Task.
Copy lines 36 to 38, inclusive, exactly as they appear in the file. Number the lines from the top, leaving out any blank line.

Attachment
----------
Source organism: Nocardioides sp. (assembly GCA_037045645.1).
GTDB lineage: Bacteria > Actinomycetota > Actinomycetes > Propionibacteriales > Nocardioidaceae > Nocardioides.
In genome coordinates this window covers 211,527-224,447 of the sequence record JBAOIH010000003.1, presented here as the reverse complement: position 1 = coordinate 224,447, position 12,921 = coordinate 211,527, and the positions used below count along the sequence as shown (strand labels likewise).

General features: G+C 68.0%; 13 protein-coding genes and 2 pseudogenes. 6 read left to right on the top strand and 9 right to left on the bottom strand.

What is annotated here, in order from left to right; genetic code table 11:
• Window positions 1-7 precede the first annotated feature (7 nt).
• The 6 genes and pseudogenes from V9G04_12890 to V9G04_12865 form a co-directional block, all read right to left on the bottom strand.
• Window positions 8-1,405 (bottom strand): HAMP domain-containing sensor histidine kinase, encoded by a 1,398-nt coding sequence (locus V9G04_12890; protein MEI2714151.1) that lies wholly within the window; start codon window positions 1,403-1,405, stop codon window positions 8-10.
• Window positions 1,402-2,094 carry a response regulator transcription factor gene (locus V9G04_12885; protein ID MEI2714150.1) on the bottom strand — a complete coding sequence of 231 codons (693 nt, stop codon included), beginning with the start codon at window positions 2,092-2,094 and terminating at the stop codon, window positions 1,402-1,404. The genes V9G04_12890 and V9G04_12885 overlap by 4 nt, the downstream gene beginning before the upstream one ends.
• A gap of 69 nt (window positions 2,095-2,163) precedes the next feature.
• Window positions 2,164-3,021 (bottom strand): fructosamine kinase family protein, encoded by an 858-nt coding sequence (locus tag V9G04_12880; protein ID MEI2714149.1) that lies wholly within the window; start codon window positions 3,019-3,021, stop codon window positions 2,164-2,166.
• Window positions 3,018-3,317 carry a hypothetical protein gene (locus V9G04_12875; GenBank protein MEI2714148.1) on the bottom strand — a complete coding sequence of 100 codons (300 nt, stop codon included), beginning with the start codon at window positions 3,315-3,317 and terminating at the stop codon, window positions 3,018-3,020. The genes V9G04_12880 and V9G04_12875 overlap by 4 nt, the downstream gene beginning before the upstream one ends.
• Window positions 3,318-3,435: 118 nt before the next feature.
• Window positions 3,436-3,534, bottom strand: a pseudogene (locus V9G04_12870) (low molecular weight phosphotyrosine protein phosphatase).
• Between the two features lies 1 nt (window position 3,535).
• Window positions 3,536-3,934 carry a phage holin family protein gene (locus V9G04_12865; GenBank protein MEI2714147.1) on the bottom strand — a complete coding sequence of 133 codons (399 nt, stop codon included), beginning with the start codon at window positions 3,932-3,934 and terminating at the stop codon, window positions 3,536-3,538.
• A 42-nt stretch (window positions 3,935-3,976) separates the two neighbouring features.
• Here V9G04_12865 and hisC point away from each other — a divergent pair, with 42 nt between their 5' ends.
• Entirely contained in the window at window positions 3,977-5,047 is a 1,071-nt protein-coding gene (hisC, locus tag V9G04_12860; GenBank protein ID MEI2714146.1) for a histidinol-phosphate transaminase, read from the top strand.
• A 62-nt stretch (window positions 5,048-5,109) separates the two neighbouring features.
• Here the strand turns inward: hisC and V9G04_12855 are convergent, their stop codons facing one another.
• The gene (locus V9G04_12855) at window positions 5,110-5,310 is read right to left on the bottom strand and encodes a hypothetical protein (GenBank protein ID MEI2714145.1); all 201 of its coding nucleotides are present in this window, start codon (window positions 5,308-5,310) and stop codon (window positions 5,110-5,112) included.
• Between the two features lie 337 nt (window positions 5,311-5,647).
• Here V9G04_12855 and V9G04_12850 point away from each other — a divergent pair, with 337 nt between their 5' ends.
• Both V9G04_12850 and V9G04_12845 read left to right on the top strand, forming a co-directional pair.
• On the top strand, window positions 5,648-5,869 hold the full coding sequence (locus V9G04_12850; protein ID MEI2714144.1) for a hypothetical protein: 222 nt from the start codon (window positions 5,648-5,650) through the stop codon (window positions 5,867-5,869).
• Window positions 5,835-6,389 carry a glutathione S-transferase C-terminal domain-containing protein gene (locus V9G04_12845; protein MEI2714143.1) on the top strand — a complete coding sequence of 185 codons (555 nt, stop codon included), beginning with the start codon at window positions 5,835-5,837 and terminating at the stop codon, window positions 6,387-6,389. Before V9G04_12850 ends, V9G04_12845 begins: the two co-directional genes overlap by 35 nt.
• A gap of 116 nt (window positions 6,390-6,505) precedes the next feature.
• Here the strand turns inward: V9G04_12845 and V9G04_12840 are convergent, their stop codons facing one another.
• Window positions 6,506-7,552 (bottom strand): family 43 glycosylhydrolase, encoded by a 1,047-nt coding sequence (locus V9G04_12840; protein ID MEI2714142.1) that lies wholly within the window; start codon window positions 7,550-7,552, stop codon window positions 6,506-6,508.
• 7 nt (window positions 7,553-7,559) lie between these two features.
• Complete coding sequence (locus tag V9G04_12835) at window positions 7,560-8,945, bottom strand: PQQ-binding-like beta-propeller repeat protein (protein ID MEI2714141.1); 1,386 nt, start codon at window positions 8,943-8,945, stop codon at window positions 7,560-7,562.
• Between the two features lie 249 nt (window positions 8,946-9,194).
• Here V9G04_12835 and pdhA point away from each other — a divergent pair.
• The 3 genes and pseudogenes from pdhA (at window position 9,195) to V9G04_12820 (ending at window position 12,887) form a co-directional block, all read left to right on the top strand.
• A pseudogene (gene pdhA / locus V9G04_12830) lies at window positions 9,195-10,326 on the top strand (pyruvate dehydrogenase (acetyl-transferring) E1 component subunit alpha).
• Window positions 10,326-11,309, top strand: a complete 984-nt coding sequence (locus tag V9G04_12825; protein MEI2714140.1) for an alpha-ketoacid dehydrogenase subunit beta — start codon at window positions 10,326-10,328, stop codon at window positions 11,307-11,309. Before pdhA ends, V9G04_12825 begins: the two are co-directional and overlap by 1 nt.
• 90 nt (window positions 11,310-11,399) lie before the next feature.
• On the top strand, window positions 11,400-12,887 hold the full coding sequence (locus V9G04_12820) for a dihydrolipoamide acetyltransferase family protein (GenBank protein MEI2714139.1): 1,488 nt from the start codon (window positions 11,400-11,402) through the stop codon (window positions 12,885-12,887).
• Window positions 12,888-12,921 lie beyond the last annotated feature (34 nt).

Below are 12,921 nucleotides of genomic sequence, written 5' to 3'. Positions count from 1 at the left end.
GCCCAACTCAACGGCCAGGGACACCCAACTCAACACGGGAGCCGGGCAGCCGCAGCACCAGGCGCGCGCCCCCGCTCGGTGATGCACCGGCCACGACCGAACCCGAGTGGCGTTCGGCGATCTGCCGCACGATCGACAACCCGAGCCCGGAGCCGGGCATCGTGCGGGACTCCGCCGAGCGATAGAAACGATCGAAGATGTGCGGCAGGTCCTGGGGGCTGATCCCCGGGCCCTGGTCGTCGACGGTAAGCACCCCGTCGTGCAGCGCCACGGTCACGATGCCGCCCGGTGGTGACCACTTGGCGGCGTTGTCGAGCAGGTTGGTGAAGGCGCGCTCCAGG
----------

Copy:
• A pseudogene (gene pdhA / locus V9G04_12830) lies at window positions 9,195-10,326 on the top strand (pyruvate dehydrogenase (acetyl-transferring) E1 component subunit alpha).
• Window positions 10,326-11,309, top strand: a complete 984-nt coding sequence (locus tag V9G04_12825; protein MEI2714140.1) for an alpha-ketoacid dehydrogenase subunit beta — start codon at window positions 10,326-10,328, stop codon at window positions 11,307-11,309. Before pdhA ends, V9G04_12825 begins: the two are co-directional and overlap by 1 nt.
• 90 nt (window positions 11,310-11,399) lie before the next feature.